Also on themes and genres, my PhD thesis (completed some years before my formal autism diagnosis) was called ‘Ideas of Belonging in the Work of John Lennon and Paul McCartney’. Again, I focused closely on themes of ‘home’ – usually as something that has been left or lost. I also researched and wrote a lot from a social history perspective about the two main houses in Liverpool where Lennon and McCartney grew up. An important philosophical book for me at the time was Gaston Bachelard’s The Poetics of Space.
In research and writing at length about autism science in the book, being able to quote from literary authors – mostly poets – was like an intake of oxygen. Percy Bysshe Shelley, Oscar Wilde, Aldous Huxley and most of all William Blake were vital to me there. But the most empowering literary and philosophical influence was Simone de Beauvoir’s chapter ‘The Data of Biology’, at the start of The Second Sex. (Before beginning writing this book, I published a playful poem imagining a conversation between Beauvoir and Baron-Cohen called ‘Ventriloquy Soliloquy’, written on my first Christmas day alone in Leeds).
SARA: Chapter 3 of Naming Adult Autism considers the obstacles created recognizing Autistic girls and women. Can you please talk about some of these obstacles?
JAMES: One reason why I’m so glad you’ve asked me to do this interview Sara is because (like many people, clearly) I really admire – and have learned from – your blogging on this topic.
Another author on this who I highly recommend is Lesley Bonneville. A novel I read recently that deals with autism and gender brilliantly is Ta-Ra, Alice: Odyssey on a Shrinking Raftby A. Robertson.Ta-Ra Alice was published too late for me to write about, but I’ve posted a 5-star review of it on Amazon.
Chapter 3 of Naming Adult Autism is called ‘The New Classic Autism’. Obviously, for something to be both ‘new’ and ‘classic’ is oxymoronic, and I use the term ‘new classic autism’ to underline both the superficiality and, I hope, the transience of a dominant pattern in early 21st-century autism narratives.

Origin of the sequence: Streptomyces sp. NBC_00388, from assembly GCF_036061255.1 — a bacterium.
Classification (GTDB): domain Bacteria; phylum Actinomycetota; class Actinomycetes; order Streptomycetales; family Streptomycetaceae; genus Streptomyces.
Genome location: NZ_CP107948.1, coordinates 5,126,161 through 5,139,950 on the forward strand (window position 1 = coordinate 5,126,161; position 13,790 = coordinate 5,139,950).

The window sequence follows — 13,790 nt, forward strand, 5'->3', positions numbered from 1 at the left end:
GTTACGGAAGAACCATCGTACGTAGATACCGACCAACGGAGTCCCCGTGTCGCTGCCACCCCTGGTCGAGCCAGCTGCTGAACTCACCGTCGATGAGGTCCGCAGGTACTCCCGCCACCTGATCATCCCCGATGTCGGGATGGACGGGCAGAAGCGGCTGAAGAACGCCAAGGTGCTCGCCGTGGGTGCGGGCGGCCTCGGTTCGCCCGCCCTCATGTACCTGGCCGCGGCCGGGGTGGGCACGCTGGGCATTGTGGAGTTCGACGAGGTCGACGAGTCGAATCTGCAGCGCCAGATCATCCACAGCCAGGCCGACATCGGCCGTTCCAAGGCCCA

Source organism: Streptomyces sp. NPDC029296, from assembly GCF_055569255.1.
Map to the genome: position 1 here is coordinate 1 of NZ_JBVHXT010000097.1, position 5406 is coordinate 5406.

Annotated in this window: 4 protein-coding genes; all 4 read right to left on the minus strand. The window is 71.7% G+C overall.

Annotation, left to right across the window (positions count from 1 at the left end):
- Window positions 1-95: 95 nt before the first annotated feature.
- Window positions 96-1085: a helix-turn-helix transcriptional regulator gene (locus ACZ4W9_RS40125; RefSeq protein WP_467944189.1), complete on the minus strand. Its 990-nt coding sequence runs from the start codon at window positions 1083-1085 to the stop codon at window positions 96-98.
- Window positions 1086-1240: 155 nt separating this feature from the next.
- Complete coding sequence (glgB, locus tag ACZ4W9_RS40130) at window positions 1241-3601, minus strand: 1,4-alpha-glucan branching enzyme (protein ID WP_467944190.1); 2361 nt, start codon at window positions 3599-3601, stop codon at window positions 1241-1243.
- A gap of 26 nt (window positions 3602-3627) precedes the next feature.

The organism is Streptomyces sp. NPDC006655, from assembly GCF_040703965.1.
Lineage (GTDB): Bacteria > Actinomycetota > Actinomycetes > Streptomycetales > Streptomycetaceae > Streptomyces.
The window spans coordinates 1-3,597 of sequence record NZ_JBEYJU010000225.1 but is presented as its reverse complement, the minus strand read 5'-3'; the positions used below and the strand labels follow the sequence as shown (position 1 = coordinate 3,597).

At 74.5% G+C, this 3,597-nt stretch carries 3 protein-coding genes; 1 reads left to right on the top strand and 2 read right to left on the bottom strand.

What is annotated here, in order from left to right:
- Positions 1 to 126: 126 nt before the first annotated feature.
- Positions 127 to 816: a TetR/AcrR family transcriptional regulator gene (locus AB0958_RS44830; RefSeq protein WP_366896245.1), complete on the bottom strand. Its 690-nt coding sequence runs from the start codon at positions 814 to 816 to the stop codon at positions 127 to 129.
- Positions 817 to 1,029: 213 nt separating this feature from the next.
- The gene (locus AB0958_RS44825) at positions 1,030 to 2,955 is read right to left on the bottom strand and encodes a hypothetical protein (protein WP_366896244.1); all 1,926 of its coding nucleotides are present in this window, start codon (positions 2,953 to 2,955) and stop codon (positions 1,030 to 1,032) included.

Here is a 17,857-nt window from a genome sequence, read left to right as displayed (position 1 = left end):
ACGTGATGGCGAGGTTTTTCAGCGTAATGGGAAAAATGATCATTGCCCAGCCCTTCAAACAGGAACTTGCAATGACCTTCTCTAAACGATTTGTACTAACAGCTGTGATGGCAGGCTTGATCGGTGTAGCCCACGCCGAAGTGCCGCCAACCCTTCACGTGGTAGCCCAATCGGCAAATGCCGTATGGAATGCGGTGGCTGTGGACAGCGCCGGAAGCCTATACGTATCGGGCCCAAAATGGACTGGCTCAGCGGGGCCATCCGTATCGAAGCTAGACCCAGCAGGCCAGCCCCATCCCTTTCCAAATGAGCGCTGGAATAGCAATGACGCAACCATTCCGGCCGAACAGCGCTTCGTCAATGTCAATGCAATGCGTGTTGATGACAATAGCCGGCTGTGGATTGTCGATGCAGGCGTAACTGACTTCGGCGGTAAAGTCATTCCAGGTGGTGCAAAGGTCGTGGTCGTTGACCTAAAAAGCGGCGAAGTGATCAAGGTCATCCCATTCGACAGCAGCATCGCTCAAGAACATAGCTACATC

Basically, Chapter 3 confronts (and sometimes rages at) how certain wider power structures are shaping both cultural and scientific notions of autism. In most – and certainly the most lucrative – ‘portrayals’ of adult autism, science and culture present us with a white, professional-class, able-bodiedmale.
In terms of autism and gender, one of the most dubious but still influential models is Baron-Cohen’s much-publicized theory of the ‘extreme male brain’.
There numerous scientific inadequacies to Baron-Cohen’s extreme male brain theory. It’s important to unpack these because, although it’s great that Baron-Cohen and the UCARC are now at last placing more focus on women and autism, the ‘extreme male brain’ idea remains an all-too-familiar cultural and even medical reference point.
UCARC’s equation of autism with ‘maleness’ leans very heavily on the idea that autism is fundamentally characterized by lack of empathy. And according to Baron-Cohen, empathy is a female trait while systemizing is a male trait. That’s the crux of how the theory of autism as the ‘extreme male brain’ begins. The assumption being: autistic people lack empathy, and empathy – according to Baron-Cohen – is a female trait. Hence, the extreme male brain terminology. But for now, ‘extreme male brain’ is not a theory: it’s a metaphor. And metaphors, as discussed elsewhere, tend to be what we use when actually there is no clear or affirmative answer.